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The Producers (Deluxe Edition)

385 customer reviews

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(Dec 13, 2005)
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Editorial Reviews

A "startling, stunning, outrageous [and] breathtaking debut" (Los Angeles Times) from acclaimed writer/director Mel Brooks (Young Frankenstein, Spaceballs), this Oscar®-winning* comedy combines "pure pell-Mel lunacy [and] wild, ad-lib energy [into an] uproariously funny" (Time) film! Low-rent Broadway producer Max Bialystock (Zero Mostel) and his high-strung accountant, Leo Bloom (Gene Wilder), discover that, with the help of a few gullible investors, they can make more money on a flop than on a hit! Armed with the worst show ever written ("Springtime for Hitler") and an equally horrific cast, this double-dealing duo is banking on disaster. But when their sure-to-offend musical becomes a surprise smash hit, they find themselves in the middleof a Broadway blitzkrieg! *1968: Original Screenplay

Special Features


Product Details

  • Actors: Zero Mostel, Gene Wilder, Christopher Hewett, William Hickey, Anne Ives
  • Directors: Mel Brooks
  • Format: AC-3, Color, Dolby, Full Screen, NTSC, Subtitled, Widescreen
  • Language: English
  • Subtitles: English, French, Spanish
  • Region: Region 1 (U.S. and Canada only. Read more about DVD formats.)
  • Aspect Ratio: 1.33:1
  • Number of discs: 2
  • Rated: NR (Not Rated)
  • Studio: 20th Century Fox
  • DVD Release Date: December 13, 2005
  • Run Time: 88 minutes
  • Average Customer Review: 4.6 out of 5 stars  See all reviews (385 customer reviews)
  • ASIN: B000BMY2LU
  • Amazon Best Sellers Rank: #6,494 in Movies & TV (See Top 100 in Movies & TV)
  • Learn more about "The Producers (Deluxe Edition)" on IMDb

Customer Reviews

Most Helpful Customer Reviews

80 of 84 people found the following review helpful By Allen Smalling TOP 500 REVIEWERVINE VOICE on January 8, 2006
Format: DVD
This is it! The source, THE PRODUCERS, the 1968 release with screenplay and direction by Mel Brooks, juicy parts by Zero Mostel, Gene Wilder, Kenneth Mars and others, and a well-deserved reputation as one of the funniest movie comedies ever. Filmed on a pittance (less than $1 million, cheap even by Sixties standards), THE PRODUCERS almost died unrecognized until it became a cult hit in New York, L.A., Chicago and then, everywhere.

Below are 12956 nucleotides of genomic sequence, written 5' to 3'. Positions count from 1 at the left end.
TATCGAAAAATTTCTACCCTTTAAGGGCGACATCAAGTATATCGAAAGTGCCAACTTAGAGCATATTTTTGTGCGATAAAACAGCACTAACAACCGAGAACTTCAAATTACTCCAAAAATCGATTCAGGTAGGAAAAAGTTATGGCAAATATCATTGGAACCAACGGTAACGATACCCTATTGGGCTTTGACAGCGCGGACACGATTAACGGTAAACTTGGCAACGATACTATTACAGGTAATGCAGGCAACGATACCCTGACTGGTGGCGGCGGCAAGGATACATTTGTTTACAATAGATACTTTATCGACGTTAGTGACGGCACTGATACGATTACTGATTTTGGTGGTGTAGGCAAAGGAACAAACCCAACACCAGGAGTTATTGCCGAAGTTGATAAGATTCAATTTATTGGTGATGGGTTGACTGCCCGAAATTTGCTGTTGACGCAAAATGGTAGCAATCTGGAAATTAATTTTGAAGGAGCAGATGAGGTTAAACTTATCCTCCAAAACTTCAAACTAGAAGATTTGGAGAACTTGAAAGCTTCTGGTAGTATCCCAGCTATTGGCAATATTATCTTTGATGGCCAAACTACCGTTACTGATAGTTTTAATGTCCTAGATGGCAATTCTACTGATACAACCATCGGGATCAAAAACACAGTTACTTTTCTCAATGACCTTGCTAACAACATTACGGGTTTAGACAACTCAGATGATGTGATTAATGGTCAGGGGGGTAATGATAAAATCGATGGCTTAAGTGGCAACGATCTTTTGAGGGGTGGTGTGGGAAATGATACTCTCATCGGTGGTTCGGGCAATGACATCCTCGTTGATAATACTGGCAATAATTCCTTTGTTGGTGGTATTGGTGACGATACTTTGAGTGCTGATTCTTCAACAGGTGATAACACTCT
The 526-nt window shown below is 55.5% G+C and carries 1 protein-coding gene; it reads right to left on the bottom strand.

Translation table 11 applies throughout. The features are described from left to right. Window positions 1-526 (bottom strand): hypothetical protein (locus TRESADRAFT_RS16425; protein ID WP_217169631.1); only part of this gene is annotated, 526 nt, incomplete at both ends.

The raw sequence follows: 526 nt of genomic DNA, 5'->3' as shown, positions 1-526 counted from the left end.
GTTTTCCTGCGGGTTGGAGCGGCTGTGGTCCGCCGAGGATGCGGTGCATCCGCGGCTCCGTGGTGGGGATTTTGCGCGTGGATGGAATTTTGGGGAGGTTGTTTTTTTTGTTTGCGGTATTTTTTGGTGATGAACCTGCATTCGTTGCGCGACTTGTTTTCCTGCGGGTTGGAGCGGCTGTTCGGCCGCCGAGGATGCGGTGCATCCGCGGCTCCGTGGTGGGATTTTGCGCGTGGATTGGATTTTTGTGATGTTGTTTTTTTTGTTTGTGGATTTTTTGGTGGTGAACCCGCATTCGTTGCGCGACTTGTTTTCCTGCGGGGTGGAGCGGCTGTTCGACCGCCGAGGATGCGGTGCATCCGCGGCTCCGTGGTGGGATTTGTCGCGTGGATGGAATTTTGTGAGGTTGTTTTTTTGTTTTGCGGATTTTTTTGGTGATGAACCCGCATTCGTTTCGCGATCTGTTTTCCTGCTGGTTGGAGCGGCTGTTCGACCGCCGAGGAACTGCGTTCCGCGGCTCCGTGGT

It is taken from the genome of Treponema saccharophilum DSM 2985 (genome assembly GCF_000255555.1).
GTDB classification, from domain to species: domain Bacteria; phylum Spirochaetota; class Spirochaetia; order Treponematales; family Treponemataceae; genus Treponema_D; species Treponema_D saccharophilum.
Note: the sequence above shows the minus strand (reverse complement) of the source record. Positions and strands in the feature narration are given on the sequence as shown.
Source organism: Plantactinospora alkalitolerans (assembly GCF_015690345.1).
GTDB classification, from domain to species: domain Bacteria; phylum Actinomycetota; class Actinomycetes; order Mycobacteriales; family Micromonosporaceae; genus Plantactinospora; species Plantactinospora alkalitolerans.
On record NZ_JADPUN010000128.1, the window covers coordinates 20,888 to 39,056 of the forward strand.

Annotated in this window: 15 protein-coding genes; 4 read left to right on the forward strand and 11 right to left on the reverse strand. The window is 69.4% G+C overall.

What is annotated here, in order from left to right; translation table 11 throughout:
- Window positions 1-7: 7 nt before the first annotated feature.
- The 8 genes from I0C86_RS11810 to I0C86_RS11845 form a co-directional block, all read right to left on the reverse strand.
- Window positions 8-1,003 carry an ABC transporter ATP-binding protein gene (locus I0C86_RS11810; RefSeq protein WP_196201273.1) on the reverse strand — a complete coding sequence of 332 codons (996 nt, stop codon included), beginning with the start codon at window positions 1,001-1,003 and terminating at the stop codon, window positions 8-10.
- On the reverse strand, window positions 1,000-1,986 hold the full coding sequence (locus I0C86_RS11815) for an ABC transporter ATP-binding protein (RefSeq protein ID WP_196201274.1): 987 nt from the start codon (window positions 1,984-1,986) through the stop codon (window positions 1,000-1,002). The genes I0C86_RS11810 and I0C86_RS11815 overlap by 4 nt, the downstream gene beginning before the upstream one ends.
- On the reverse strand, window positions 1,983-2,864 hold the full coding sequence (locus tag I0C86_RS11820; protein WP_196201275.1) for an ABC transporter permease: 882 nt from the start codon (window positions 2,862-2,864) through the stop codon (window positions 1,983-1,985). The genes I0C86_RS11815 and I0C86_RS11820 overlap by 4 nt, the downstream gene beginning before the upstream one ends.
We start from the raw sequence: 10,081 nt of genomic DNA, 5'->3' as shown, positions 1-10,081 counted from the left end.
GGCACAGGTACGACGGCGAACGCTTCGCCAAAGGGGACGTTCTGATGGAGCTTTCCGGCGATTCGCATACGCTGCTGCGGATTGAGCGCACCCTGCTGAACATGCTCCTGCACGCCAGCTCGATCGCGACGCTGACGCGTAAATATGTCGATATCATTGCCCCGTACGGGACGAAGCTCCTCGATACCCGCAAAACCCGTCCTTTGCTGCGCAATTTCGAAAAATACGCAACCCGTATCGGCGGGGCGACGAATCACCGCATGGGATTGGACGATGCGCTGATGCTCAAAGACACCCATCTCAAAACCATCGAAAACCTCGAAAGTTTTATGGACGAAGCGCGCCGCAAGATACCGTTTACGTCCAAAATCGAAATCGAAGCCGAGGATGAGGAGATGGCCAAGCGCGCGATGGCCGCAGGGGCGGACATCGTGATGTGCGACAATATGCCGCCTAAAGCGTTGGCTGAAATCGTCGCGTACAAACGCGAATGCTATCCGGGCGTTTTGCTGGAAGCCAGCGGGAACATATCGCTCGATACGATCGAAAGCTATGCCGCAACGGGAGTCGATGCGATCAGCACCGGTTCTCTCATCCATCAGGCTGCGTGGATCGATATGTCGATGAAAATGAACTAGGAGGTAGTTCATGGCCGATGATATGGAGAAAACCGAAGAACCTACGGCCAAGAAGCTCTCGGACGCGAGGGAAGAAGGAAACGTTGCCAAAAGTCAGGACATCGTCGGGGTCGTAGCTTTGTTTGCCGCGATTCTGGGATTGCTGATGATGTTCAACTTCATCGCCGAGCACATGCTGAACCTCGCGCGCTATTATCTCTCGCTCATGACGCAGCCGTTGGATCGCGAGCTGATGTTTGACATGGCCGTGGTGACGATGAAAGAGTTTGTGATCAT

SPOILER GRAF: The plot is brilliantly diabolical: a corrupt Broadway producer (Zero Mostel) and his nebbishy accountant assistant (Gene Wilder) deliberately oversell a play with the design to create a flop and keep the proceeds. They hire the worst possible playwright, director, and choreographer and deliberately insult the drama critics. But the play is so hilariously awful it becomes awfully hilarious. The essence of 1960s camp: It's good because it's so bad.

It's hard to overstate just how good Mel Brooks' first movie is. The low budget forced a lot of outside shooting in New York City, and as a result the movie looks fresh, not cosmetized. The premise of a play about "Adolf and Eva in a gay romp at Berchtesgaden" was, if anything, more offensive just 23 years after the end of the Second World War than it is today. A big gamble on Brooks' part, but it played.

This edition is well worth the extra couple of dollars over the "movie only" version. It includes a second CD, apparently put together about the time of the 2001 Broadway musical, and contains stills, bios, and an engaging documentary about the film's making and reception. The last is especially fun since all the principals involved (except the late Zero Mostel) are alive and active and possessed of strong memories of that "kooky" classic-in-the-making.